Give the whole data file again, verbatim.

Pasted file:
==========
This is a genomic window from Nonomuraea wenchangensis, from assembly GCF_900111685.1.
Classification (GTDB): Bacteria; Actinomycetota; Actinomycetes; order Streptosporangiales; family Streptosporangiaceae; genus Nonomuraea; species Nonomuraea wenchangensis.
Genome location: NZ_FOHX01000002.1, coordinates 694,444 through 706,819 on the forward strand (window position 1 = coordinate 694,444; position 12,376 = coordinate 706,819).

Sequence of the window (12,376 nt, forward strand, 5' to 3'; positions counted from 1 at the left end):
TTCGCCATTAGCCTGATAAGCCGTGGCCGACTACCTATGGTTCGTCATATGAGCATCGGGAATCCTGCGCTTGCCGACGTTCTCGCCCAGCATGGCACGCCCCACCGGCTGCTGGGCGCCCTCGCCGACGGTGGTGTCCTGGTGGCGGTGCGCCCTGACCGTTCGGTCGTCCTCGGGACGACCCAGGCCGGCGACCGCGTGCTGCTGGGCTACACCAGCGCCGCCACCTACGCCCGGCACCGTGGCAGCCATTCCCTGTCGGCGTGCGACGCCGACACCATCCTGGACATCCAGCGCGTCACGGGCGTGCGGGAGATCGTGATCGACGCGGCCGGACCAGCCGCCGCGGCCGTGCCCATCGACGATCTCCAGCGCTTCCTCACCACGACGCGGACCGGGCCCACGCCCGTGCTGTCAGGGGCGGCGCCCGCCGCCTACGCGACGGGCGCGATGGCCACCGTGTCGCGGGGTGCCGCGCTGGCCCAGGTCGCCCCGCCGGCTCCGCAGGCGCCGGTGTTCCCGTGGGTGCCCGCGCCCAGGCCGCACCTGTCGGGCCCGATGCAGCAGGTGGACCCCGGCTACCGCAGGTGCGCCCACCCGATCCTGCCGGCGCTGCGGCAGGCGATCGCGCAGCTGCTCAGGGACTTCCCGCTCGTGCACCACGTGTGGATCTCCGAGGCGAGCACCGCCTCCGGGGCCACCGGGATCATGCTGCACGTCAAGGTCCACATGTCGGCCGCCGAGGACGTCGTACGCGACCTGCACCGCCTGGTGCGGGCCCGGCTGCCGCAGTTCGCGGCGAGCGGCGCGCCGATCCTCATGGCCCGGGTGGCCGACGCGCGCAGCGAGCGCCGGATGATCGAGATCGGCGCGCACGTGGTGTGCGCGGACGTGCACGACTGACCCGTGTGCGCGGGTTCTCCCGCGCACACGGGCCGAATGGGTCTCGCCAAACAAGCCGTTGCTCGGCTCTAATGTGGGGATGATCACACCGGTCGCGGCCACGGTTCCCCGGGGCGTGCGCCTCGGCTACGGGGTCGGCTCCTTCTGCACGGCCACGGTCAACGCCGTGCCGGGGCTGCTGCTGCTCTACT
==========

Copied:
This is a genomic window from Nonomuraea wenchangensis, from assembly GCF_900111685.1.
Classification (GTDB): Bacteria; Actinomycetota; Actinomycetes; order Streptosporangiales; family Streptosporangiaceae; genus Nonomuraea; species Nonomuraea wenchangensis.
Genome location: NZ_FOHX01000002.1, coordinates 694,444 through 706,819 on the forward strand (window position 1 = coordinate 694,444; position 12,376 = coordinate 706,819).

Sequence of the window (12,376 nt, forward strand, 5' to 3'; positions counted from 1 at the left end):
TTCGCCATTAGCCTGATAAGCCGTGGCCGACTACCTATGGTTCGTCATATGAGCATCGGGAATCCTGCGCTTGCCGACGTTCTCGCCCAGCATGGCACGCCCCACCGGCTGCTGGGCGCCCTCGCCGACGGTGGTGTCCTGGTGGCGGTGCGCCCTGACCGTTCGGTCGTCCTCGGGACGACCCAGGCCGGCGACCGCGTGCTGCTGGGCTACACCAGCGCCGCCACCTACGCCCGGCACCGTGGCAGCCATTCCCTGTCGGCGTGCGACGCCGACACCATCCTGGACATCCAGCGCGTCACGGGCGTGCGGGAGATCGTGATCGACGCGGCCGGACCAGCCGCCGCGGCCGTGCCCATCGACGATCTCCAGCGCTTCCTCACCACGACGCGGACCGGGCCCACGCCCGTGCTGTCAGGGGCGGCGCCCGCCGCCTACGCGACGGGCGCGATGGCCACCGTGTCGCGGGGTGCCGCGCTGGCCCAGGTCGCCCCGCCGGCTCCGCAGGCGCCGGTGTTCCCGTGGGTGCCCGCGCCCAGGCCGCACCTGTCGGGCCCGATGCAGCAGGTGGACCCCGGCTACCGCAGGTGCGCCCACCCGATCCTGCCGGCGCTGCGGCAGGCGATCGCGCAGCTGCTCAGGGACTTCCCGCTCGTGCACCACGTGTGGATCTCCGAGGCGAGCACCGCCTCCGGGGCCACCGGGATCATGCTGCACGTCAAGGTCCACATGTCGGCCGCCGAGGACGTCGTACGCGACCTGCACCGCCTGGTGCGGGCCCGGCTGCCGCAGTTCGCGGCGAGCGGCGCGCCGATCCTCATGGCCCGGGTGGCCGACGCGCGCAGCGAGCGCCGGATGATCGAGATCGGCGCGCACGTGGTGTGCGCGGACGTGCACGACTGACCCGTGTGCGCGGGTTCTCCCGCGCACACGGGCCGAATGGGTCTCGCCAAACAAGCCGTTGCTCGGCTCTAATGTGGGGATGATCACACCGGTCGCGGCCACGGTTCCCCGGGGCGTGCGCCTCGGCTACGGGGTCGGCTCCTTCTGCACGGCCACGGTCAACGCCGTGCCGGGGCTGCTGCTGCTCTACT